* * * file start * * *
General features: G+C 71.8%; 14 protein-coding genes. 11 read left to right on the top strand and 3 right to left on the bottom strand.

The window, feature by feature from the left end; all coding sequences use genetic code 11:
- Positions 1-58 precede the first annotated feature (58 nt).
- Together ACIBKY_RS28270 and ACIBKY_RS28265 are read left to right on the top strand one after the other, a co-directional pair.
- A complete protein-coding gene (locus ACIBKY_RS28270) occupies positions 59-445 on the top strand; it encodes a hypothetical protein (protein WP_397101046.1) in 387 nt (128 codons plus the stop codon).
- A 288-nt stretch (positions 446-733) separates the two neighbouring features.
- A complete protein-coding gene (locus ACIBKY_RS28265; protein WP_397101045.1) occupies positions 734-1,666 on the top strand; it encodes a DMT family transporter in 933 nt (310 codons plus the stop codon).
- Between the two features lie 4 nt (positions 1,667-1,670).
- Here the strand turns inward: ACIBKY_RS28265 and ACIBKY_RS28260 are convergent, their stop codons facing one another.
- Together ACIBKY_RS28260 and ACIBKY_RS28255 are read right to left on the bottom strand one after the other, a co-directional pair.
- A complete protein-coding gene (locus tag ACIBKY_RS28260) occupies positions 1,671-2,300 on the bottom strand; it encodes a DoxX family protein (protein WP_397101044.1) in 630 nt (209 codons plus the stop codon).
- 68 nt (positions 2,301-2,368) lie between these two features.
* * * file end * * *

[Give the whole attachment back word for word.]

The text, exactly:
General features: G+C 71.8%; 14 protein-coding genes. 11 read left to right on the top strand and 3 right to left on the bottom strand.

The window, feature by feature from the left end; all coding sequences use genetic code 11:
- Positions 1-58 precede the first annotated feature (58 nt).
- Together ACIBKY_RS28270 and ACIBKY_RS28265 are read left to right on the top strand one after the other, a co-directional pair.
- A complete protein-coding gene (locus ACIBKY_RS28270) occupies positions 59-445 on the top strand; it encodes a hypothetical protein (protein WP_397101046.1) in 387 nt (128 codons plus the stop codon).
- A 288-nt stretch (positions 446-733) separates the two neighbouring features.
- A complete protein-coding gene (locus ACIBKY_RS28265; protein WP_397101045.1) occupies positions 734-1,666 on the top strand; it encodes a DMT family transporter in 933 nt (310 codons plus the stop codon).
- Between the two features lie 4 nt (positions 1,667-1,670).
- Here the strand turns inward: ACIBKY_RS28265 and ACIBKY_RS28260 are convergent, their stop codons facing one another.
- Together ACIBKY_RS28260 and ACIBKY_RS28255 are read right to left on the bottom strand one after the other, a co-directional pair.
- A complete protein-coding gene (locus tag ACIBKY_RS28260) occupies positions 1,671-2,300 on the bottom strand; it encodes a DoxX family protein (protein WP_397101044.1) in 630 nt (209 codons plus the stop codon).
- 68 nt (positions 2,301-2,368) lie between these two features.